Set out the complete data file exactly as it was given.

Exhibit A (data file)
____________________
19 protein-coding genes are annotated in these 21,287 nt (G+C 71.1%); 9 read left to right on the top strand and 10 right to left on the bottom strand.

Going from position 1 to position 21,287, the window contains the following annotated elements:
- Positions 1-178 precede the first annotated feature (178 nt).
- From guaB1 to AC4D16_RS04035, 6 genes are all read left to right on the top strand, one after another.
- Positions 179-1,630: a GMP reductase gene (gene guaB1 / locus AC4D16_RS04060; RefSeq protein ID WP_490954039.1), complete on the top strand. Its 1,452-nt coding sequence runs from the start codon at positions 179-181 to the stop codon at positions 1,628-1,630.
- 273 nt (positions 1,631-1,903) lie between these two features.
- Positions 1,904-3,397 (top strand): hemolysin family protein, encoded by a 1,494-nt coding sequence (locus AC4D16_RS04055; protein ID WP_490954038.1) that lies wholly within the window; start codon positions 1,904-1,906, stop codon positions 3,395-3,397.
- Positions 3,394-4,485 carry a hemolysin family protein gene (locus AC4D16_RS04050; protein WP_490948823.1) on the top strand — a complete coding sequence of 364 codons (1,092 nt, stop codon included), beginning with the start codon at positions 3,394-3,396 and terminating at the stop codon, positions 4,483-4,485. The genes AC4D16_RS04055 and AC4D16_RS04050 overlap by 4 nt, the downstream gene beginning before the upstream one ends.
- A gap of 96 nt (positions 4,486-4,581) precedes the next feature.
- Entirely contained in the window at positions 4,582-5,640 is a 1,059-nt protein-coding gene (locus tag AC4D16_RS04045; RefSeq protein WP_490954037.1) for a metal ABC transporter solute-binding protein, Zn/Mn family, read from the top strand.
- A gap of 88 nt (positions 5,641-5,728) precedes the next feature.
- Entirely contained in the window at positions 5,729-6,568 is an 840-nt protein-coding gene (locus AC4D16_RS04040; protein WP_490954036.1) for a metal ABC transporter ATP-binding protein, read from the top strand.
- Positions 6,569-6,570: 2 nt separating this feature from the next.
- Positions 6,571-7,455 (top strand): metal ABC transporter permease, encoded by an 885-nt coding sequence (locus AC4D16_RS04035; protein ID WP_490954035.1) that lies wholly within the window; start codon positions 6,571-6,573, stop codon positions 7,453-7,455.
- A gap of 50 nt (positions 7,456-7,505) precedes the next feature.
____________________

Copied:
19 protein-coding genes are annotated in these 21,287 nt (G+C 71.1%); 9 read left to right on the top strand and 10 right to left on the bottom strand.

Going from position 1 to position 21,287, the window contains the following annotated elements:
- Positions 1-178 precede the first annotated feature (178 nt).
- From guaB1 to AC4D16_RS04035, 6 genes are all read left to right on the top strand, one after another.
- Positions 179-1,630: a GMP reductase gene (gene guaB1 / locus AC4D16_RS04060; RefSeq protein ID WP_490954039.1), complete on the top strand. Its 1,452-nt coding sequence runs from the start codon at positions 179-181 to the stop codon at positions 1,628-1,630.
- 273 nt (positions 1,631-1,903) lie between these two features.
- Positions 1,904-3,397 (top strand): hemolysin family protein, encoded by a 1,494-nt coding sequence (locus AC4D16_RS04055; protein ID WP_490954038.1) that lies wholly within the window; start codon positions 1,904-1,906, stop codon positions 3,395-3,397.
- Positions 3,394-4,485 carry a hemolysin family protein gene (locus AC4D16_RS04050; protein WP_490948823.1) on the top strand — a complete coding sequence of 364 codons (1,092 nt, stop codon included), beginning with the start codon at positions 3,394-3,396 and terminating at the stop codon, positions 4,483-4,485. The genes AC4D16_RS04055 and AC4D16_RS04050 overlap by 4 nt, the downstream gene beginning before the upstream one ends.
- A gap of 96 nt (positions 4,486-4,581) precedes the next feature.
- Entirely contained in the window at positions 4,582-5,640 is a 1,059-nt protein-coding gene (locus tag AC4D16_RS04045; RefSeq protein WP_490954037.1) for a metal ABC transporter solute-binding protein, Zn/Mn family, read from the top strand.
- A gap of 88 nt (positions 5,641-5,728) precedes the next feature.
- Entirely contained in the window at positions 5,729-6,568 is an 840-nt protein-coding gene (locus AC4D16_RS04040; protein WP_490954036.1) for a metal ABC transporter ATP-binding protein, read from the top strand.
- Positions 6,569-6,570: 2 nt separating this feature from the next.
- Positions 6,571-7,455 (top strand): metal ABC transporter permease, encoded by an 885-nt coding sequence (locus AC4D16_RS04035; protein ID WP_490954035.1) that lies wholly within the window; start codon positions 6,571-6,573, stop codon positions 7,453-7,455.
- A gap of 50 nt (positions 7,456-7,505) precedes the next feature.